Bolton Decries White House ’Censorship’ In Rare Public Remarks on His Book
By Staff, Agencies
Former US national security adviser John Bolton decried potential White House “censorship” of his upcoming book in a public discussion on Monday.
Bolton spoke at Duke University in his first appearance since the Senate voted not to hear testimony from him during President Trump's impeachment trial. He called the parts of his memoir dealing with Ukraine controversy that sparked impeachment “the sprinkles on an ice cream sundae,” The New York Times and CNN reported.
"For all the focus on Ukraine and impeachment trial: to me there are portions of the manuscript that deal with Ukraine — I view that as the sprinkles on an ice cream sundae, in terms of the book,” he reportedly said. “This is an effort to write history. I did the best I can ... We'll see what happens with the censorship.”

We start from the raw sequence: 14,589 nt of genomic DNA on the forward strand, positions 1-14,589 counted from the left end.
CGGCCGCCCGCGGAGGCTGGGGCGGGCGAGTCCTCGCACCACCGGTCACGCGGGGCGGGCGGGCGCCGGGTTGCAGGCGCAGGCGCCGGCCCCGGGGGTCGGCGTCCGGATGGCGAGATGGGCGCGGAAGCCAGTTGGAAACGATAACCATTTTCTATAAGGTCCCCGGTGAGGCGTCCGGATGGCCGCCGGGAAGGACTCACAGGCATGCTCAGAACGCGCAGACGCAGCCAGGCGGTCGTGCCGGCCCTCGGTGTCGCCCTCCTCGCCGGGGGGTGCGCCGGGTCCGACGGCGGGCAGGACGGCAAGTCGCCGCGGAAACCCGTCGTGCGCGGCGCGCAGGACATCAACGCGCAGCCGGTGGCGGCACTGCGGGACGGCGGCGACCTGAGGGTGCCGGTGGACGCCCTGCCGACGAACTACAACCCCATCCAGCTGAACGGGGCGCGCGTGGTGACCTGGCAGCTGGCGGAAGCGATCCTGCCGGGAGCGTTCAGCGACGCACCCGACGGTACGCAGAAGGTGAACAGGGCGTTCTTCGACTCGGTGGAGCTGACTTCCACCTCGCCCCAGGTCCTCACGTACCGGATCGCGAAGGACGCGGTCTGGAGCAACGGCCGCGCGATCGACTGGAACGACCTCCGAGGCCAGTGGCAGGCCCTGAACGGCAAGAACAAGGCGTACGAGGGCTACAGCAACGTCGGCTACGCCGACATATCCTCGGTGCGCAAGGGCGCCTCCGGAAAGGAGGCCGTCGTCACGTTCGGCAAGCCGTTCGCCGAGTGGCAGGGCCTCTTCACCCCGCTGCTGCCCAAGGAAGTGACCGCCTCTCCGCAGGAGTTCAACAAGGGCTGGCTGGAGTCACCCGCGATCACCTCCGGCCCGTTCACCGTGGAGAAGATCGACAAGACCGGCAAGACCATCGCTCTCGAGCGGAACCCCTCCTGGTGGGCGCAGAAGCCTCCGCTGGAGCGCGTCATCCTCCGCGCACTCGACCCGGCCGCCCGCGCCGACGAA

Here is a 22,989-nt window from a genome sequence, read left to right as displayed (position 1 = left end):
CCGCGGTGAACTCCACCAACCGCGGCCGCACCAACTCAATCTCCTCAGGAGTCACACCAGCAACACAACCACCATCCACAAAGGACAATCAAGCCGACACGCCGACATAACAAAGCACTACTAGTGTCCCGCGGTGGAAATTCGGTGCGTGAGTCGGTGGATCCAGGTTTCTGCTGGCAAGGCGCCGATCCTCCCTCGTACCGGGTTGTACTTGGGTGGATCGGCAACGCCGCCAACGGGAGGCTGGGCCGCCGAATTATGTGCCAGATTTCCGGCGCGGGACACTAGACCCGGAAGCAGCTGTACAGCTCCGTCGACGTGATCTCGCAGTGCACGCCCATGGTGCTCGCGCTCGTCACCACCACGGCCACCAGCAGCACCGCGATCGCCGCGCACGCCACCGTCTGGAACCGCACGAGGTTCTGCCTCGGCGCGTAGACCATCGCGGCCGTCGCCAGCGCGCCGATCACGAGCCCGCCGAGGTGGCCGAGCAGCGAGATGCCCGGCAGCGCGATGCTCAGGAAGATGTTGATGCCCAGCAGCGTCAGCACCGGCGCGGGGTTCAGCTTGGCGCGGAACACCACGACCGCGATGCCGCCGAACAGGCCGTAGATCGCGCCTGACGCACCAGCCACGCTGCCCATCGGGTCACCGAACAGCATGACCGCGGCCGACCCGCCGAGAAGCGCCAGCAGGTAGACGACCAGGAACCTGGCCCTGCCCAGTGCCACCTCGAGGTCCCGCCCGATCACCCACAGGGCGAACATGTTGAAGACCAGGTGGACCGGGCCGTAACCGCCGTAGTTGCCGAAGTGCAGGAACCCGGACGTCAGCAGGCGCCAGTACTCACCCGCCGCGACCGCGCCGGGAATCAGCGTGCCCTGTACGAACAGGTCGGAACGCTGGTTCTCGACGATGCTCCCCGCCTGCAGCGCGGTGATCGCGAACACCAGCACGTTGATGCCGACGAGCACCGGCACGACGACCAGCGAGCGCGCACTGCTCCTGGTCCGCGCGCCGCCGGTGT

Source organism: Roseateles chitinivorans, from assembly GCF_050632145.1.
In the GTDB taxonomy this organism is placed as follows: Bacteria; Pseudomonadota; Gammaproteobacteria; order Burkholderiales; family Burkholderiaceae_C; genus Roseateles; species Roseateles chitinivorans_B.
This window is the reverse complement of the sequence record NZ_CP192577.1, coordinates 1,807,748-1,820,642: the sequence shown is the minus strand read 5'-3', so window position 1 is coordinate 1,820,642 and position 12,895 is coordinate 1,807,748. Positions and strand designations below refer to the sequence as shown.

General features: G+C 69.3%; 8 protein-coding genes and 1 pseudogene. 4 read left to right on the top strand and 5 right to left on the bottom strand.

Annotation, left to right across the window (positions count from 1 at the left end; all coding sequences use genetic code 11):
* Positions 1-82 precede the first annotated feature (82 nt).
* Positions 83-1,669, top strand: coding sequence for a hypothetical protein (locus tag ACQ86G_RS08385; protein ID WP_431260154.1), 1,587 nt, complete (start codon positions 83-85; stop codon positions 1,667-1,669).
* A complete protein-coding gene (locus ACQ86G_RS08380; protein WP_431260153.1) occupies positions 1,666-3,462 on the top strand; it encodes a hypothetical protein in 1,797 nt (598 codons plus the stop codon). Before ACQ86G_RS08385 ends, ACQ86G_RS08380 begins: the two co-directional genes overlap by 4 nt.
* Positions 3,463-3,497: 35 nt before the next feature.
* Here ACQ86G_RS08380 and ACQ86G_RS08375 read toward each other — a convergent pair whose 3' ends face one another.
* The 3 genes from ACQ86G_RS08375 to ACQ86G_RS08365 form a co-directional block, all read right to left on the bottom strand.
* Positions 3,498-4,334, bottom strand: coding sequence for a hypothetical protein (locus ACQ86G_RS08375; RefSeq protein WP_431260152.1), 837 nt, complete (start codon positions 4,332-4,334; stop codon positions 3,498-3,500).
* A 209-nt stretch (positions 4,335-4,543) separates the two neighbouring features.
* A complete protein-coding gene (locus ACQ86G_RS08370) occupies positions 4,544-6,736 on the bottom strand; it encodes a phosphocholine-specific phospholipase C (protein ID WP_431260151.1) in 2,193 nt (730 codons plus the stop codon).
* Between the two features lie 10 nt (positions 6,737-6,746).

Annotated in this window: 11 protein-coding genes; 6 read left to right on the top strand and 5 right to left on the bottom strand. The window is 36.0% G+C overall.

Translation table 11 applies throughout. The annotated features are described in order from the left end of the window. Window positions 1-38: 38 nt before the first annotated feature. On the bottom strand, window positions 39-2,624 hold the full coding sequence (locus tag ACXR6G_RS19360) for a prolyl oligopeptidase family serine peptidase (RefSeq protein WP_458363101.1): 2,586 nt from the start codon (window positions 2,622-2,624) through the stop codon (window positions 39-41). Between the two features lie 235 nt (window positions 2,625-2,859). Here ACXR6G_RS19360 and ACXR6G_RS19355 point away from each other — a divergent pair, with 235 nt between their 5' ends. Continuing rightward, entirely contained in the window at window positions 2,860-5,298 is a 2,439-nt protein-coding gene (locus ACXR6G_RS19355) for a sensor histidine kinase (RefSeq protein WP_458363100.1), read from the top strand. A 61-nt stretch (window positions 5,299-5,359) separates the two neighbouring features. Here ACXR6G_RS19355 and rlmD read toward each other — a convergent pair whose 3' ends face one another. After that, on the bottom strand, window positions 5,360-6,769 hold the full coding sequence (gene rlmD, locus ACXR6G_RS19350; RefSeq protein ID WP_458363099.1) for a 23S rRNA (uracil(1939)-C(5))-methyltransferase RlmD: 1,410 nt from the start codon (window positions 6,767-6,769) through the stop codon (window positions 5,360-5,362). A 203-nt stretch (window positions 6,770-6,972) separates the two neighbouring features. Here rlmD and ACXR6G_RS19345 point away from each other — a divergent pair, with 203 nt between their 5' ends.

Bolton expressed concerns that his book would be “suppressed” by the White House if it sought to designate important parts as classified, delaying it from being published next month as scheduled.
Last month, in a letter to Bolton's attorney, an official with the White House's National Security Council said that the manuscript includes "significant amounts of classified information."
Trump himself has repeatedly lashed out over what he calls Bolton's "nasty & untrue book" on his time in the administration.
Bolton said Monday he hopes his private conversations with Trump can be “become public someday.”
"He tweets, but I can't talk about it. How fair is that?" he said.
Bolton also criticized Trump’s foreign policy plans, specifically his effort at getting North Korea to denuclearize, saying “it was perfectly evident it was going to fail."